The Sisters Brothers

Jacques Audiard, 2018

With the quality people involved in this film, you’d expect it to be good. And it is. Audiard is a deft film-maker, in whatever spoken language (this is his first film in English! I barely noticed – the language of cinema is universal).

On the surface it’s a story of a quest, a chase, as the two hitmen follow their target. It’s dryly funny and well-paced, perfect for an enjoyable evening’s entertainment. But still it manages to examine what it means to be human. At the film’s heart is this relationship between two brothers, who are endearing and a bit bumbling but actually very good at what they do. Behind their necessary swagger there are simply men, a complicated power relationship and a deep fraternal protective connection. How Joaquin Phoenix managed to sometimes reveal flashes of a vulnerable little boy in his performance as a fearsome, heartless outlaw was impressive. The relationship swings and shifts, inner thoughts are revealed, though the characters don’t quite struggle with the profound conflicts portrayed in Audiard’s finest films, The Beat My Heart Skipped and A Prophet.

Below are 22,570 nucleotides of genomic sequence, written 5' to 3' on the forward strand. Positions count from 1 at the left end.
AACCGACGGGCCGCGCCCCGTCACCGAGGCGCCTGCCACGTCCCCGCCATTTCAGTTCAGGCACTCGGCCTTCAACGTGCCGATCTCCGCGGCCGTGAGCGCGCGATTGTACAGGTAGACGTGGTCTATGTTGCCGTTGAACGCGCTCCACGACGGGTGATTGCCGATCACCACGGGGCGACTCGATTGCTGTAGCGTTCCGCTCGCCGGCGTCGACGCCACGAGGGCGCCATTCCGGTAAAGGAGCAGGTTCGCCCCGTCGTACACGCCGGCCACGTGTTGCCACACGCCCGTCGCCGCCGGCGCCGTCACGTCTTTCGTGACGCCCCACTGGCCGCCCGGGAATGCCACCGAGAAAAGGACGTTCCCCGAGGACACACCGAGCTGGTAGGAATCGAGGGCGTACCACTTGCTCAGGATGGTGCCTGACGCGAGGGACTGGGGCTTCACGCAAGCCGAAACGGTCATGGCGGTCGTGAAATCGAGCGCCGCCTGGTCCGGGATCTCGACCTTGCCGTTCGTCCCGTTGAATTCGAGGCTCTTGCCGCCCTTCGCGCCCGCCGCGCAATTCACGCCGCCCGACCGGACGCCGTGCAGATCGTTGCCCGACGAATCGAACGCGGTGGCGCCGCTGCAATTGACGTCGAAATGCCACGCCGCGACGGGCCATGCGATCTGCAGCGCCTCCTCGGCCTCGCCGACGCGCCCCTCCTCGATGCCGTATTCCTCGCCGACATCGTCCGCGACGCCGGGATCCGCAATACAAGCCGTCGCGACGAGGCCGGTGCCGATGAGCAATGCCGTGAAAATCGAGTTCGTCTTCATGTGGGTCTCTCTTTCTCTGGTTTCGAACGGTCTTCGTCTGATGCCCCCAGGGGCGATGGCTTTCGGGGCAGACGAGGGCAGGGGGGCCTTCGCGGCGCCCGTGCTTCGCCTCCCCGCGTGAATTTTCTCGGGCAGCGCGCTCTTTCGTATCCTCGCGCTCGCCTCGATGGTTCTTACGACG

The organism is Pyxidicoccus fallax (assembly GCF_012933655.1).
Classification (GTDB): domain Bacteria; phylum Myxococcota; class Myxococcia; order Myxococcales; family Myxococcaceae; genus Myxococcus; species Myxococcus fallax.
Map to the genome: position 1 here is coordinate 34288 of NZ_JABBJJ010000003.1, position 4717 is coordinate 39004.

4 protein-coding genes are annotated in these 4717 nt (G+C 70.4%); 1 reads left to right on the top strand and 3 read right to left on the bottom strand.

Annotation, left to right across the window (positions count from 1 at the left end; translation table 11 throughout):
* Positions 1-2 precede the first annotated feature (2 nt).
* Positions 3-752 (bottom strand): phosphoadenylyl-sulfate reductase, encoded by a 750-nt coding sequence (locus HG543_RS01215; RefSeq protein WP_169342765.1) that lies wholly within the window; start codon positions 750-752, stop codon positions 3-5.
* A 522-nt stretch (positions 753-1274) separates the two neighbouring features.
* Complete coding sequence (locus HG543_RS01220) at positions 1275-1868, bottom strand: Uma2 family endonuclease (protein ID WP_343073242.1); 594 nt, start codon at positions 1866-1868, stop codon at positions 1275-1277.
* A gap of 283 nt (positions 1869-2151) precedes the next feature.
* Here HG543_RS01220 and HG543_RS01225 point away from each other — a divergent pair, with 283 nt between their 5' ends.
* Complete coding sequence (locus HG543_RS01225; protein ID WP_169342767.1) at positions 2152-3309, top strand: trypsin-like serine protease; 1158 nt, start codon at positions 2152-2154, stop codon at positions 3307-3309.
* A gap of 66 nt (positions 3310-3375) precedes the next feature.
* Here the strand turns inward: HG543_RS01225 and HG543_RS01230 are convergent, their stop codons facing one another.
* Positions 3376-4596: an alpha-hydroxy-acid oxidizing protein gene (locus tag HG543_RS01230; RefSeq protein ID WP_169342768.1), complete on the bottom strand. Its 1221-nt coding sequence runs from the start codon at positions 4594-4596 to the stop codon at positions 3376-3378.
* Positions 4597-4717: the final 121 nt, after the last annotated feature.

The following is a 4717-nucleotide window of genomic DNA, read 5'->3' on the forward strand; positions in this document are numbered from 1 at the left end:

I spent the whole film marvelling at the beautiful grandeur of the American landscape. Such immense spaces! Oh what mountains! All lusciously shot. Then I discovered in the end credits that it was shot in Spain. Ha! Cinema trickery. Fooled me.

And then there’s this unusual, very soft, very domestic ending. After violence and drama and death and tough man’s lives trying to make it in this big, bad world, they go home to mum (a tough woman). Here they can all stop being tough, always on guard, and just be. Sweet in an unsentimental way. Surprising. Yeah, I like this film! (And I have a new crush on Joaquin Phoenix, who just gets better with age.)

Excellent review here by Mark Kermode:

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